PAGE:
HAVANA TIMES — Standing in front of the stereo, the youngster was twisting, waving his hands all around and making gestures with his hips. “Quimba pa que suene” he yelled, dropping the red balloon he was holding. But finally the clown started taking off her makeup, the children simply ran around, and the adults relaxed. The party was over.
But a few hours earlier everyone had had a reason to be anxious.
Cesar was turning six, so he wanted a birthday party with clowns to make him feel special. His grandparents didn’t want to celebrate it at home, but there wasn’t any other alternative.
As for Cesar’s parents, they had a compelling reason to feel stressed out: their pockets were emptying little by little as they had to keep buying things.
And the clown? Well, actually… I don’t know if she was anxious or not, all you could see was that big smile painted on her face.
The party was in a modest, unostentatious, volunteer-constructed apartment, held without violating any of the unwritten rules imposed of late for such celebrations.
For example, very few people follow the custom of bringing gifts to the guest of honor. These days it’s the birthday boy or girl who has to ensure gifts for each of the guests.
In this case the gifts for the females and those for the males were well defined. They even got in different lines when it came time to distribute them.
Caesar’s father ended up feeling a little embarrassed. Why? Because there weren’t enough play necklaces, headbands or dolls to go around; so several of the girls had to resign themselves to little cars.
For modern birthday parties, buffets have become more expensive because most of the items are purchased in hard currency. In addition to the typical cold salad, cake and the croquettes, you have to have a cake, cupcakes, tarts, etc.
That’s what one of the mothers at the party said to me when she was opening one of the gifts. Then she exclaimed: “Look, this is a great party.” That was the moment I realized how much Caesar’s father and mother had spent on all of this.
A party with clowns is the dream of many children, though not all families can afford them. However the “children celebrations industry” has generated such a dynamic that even if people don’t have large incomes or something saved up, most families are committed to ensuring a clown performance – at least one time.
And of course you have to record the event. That was my mission: taking pictures.
The clown for this occasion was responsible for encouraging the kids’ cravings to win. Most of the games she organized were competitive; and she was in charge of animating the ones that weren’t.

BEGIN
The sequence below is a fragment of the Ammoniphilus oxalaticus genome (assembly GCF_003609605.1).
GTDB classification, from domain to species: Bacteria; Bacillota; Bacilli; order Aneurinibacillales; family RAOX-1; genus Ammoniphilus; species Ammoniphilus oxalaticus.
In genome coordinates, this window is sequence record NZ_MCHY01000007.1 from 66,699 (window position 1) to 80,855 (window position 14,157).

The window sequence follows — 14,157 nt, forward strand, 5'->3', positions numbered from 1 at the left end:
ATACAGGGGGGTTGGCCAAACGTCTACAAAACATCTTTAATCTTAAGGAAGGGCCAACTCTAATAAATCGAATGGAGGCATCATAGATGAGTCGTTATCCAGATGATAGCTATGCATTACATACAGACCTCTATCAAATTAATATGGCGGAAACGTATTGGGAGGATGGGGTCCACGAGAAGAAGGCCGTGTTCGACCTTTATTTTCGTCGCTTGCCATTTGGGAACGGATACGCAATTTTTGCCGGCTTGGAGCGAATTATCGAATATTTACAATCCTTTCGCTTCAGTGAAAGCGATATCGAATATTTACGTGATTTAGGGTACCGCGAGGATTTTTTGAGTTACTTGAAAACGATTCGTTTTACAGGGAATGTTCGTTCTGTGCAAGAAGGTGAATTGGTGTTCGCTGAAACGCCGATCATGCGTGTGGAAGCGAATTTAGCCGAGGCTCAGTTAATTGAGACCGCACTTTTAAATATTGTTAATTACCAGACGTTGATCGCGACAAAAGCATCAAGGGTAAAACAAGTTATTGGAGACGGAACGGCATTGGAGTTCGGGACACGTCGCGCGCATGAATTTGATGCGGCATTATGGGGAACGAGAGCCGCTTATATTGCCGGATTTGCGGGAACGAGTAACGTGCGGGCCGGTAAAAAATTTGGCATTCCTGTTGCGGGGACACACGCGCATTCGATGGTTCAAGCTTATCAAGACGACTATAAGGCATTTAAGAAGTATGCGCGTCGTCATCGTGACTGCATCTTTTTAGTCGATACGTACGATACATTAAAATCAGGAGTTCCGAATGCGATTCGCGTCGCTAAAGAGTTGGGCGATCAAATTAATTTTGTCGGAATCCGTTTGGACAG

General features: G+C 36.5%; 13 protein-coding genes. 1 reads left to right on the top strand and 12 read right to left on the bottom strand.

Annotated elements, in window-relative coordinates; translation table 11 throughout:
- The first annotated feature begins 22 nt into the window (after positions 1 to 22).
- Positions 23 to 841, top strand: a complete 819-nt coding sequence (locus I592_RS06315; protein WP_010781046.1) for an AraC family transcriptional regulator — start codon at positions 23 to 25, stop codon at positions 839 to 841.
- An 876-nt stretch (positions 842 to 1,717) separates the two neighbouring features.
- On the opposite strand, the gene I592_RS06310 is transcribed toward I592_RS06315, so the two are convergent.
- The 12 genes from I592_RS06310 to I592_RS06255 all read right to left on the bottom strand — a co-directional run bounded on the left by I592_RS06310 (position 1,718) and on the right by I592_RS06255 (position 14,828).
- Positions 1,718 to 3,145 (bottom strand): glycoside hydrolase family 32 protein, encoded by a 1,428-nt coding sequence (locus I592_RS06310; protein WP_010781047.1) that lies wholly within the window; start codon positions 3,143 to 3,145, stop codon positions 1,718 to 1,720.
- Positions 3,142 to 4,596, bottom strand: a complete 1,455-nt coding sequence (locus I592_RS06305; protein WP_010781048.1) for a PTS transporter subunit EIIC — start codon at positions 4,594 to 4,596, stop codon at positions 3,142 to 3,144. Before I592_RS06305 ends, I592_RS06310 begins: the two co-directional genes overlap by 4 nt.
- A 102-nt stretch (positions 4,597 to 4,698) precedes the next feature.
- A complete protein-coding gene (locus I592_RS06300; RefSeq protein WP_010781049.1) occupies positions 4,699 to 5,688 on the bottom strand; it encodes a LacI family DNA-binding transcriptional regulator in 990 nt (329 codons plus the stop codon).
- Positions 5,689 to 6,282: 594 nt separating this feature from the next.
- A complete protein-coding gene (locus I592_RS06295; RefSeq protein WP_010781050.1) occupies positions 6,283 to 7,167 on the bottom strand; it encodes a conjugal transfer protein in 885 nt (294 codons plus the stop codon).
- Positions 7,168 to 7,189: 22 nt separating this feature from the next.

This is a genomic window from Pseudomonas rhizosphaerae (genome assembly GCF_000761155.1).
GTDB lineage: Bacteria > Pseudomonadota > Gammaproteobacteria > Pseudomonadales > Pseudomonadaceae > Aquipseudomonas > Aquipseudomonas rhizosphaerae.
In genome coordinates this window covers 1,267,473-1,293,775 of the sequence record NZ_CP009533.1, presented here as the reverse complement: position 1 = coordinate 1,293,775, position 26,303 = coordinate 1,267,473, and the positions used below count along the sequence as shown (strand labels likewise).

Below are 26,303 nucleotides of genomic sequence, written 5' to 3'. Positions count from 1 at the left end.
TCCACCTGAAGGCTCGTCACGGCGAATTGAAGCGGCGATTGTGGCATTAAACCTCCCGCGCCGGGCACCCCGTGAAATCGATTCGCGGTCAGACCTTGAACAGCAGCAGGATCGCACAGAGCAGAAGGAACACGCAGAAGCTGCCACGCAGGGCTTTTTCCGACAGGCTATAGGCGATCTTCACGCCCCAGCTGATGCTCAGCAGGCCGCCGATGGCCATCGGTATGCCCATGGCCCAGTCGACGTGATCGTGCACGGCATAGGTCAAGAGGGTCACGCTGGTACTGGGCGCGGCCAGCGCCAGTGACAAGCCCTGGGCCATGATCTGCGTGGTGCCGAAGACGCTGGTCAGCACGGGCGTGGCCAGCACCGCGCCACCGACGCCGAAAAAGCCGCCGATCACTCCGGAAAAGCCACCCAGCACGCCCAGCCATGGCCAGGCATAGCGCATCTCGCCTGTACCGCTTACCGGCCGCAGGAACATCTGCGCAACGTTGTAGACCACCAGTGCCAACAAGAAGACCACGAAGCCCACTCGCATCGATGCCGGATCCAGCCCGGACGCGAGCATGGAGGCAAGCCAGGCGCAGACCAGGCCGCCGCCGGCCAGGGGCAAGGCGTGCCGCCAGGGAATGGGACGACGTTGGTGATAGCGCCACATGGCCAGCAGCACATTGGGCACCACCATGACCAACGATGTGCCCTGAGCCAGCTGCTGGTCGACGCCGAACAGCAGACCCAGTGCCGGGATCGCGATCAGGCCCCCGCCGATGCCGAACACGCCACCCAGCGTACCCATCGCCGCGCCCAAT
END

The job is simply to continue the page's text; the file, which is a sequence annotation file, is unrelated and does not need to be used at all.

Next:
For example: She showed them a sheet with a pattern that they had to associate with a children’s movie. That was okay – right? I recalled how on my birthdays, when I was a little, we used to play something similar, but we would shout the answer back together, in a chorus. But these days it’s not like that.
The clown would sometimes call out the title of the movie in English (despite the children there being different ages) while the kids would raise their hands to answer. She would then choose who could speak, and if they gave a wrong answer she would say something like “loser!” Alternately, if the child was correct, she would separate them out of the group and give them a gift (which, as you already know, were little cars for the boys and dolls for the girls).
You can’t imagine what happened? Cesar — the birthday boy himself — didn’t win one single time. The smile on his little face gradually dissolved with the game of musical chairs. Cesar found himself standing there without a chair in the first round, so he had to leave the game because he was a “loser.”
There was more fun and, at the end, the rope pull! It was funniest when the little kids were pulling as hard as they could, with the girls and boys all together and laughing. A couple adults were then placed at one end of the rope, with only kids on the other (including Cesar). I don’t think I have to tell you how it ended.
Caesar’s crying (after he had believed himself to be the center of his party) filled the small room. Once again he had lost, plus the friction of the rope had hurt his hand.
In order to cheer him up, his parents asked (almost demanded) him to smile and to learn how to lose.
Since the clown decided it was time for pictures (though I had been taking pictures even before the guests arrived), she organized the children in front of the cake for the classic photo.
First it was with the girls, then with the boys, finally all of them together. Next it was with the grandparents, the parents, the great-grandmother, the aunts uncles, and finally with the neighbors.
Though Caesar was bored by that time, his parents asked him to smile and to look at the camera. Conclusion: Children full of happiness.
The piñata, in the form of a children’s superhero, had been made by Caesar’s father. The children couldn’t wait any longer, which made it impossible to spend more time playing with it before someone knocked it to the ground to find candy mixed with pencils, crayons, erasers, notebooks, tiny plastic superheroes, Barbee dolls and confetti.
It was store bought confetti, of course, which took me back to those hours I spent with my father and a hole puncher making our own different-color homemade confetti. Those are only memories now; “memories of poverty,” says a friend.
Something I need to say is that for the game of musical chairs, the clown played reggaeton. Suddenly everyone there, large and small, began to move as if commanded by the reggaeton beat. Mothers encouraged their little ones to imitate them, and that was the end of the children’s music.
As I said, finally the party ended, with the floor covered with boxes, pieces of cake, ice cream cups and balloons blowing around. The children were still enjoying their reggaeton, writhing, jerking their hips and producing proud smiles from the grownups.